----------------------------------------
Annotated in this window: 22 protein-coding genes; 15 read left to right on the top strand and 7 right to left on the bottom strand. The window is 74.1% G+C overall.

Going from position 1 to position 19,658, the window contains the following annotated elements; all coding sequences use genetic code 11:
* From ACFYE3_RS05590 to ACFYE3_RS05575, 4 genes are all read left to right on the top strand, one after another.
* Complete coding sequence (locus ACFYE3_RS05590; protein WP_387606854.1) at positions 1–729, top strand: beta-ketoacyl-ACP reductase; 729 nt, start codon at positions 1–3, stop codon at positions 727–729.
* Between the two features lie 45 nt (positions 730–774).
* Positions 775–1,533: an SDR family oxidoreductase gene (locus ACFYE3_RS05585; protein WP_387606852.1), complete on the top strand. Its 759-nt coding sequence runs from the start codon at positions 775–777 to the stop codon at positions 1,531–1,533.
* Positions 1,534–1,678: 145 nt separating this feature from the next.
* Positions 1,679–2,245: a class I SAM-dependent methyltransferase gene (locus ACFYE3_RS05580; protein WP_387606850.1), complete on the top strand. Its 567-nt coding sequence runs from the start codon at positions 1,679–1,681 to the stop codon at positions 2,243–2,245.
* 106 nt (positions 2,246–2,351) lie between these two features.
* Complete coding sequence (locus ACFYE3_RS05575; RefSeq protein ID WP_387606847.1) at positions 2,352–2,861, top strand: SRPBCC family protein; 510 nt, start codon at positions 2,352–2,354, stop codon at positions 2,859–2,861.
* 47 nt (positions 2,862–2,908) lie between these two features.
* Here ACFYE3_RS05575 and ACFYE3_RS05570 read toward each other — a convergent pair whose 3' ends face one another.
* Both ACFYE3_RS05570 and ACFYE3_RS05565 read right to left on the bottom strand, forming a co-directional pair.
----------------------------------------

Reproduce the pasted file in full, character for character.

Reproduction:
Annotated in this window: 22 protein-coding genes; 15 read left to right on the top strand and 7 right to left on the bottom strand. The window is 74.1% G+C overall.

Going from position 1 to position 19,658, the window contains the following annotated elements; all coding sequences use genetic code 11:
* From ACFYE3_RS05590 to ACFYE3_RS05575, 4 genes are all read left to right on the top strand, one after another.
* Complete coding sequence (locus ACFYE3_RS05590; protein WP_387606854.1) at positions 1–729, top strand: beta-ketoacyl-ACP reductase; 729 nt, start codon at positions 1–3, stop codon at positions 727–729.
* Between the two features lie 45 nt (positions 730–774).
* Positions 775–1,533: an SDR family oxidoreductase gene (locus ACFYE3_RS05585; protein WP_387606852.1), complete on the top strand. Its 759-nt coding sequence runs from the start codon at positions 775–777 to the stop codon at positions 1,531–1,533.
* Positions 1,534–1,678: 145 nt separating this feature from the next.
* Positions 1,679–2,245: a class I SAM-dependent methyltransferase gene (locus ACFYE3_RS05580; protein WP_387606850.1), complete on the top strand. Its 567-nt coding sequence runs from the start codon at positions 1,679–1,681 to the stop codon at positions 2,243–2,245.
* 106 nt (positions 2,246–2,351) lie between these two features.
* Complete coding sequence (locus ACFYE3_RS05575; RefSeq protein ID WP_387606847.1) at positions 2,352–2,861, top strand: SRPBCC family protein; 510 nt, start codon at positions 2,352–2,354, stop codon at positions 2,859–2,861.
* 47 nt (positions 2,862–2,908) lie between these two features.
* Here ACFYE3_RS05575 and ACFYE3_RS05570 read toward each other — a convergent pair whose 3' ends face one another.
* Both ACFYE3_RS05570 and ACFYE3_RS05565 read right to left on the bottom strand, forming a co-directional pair.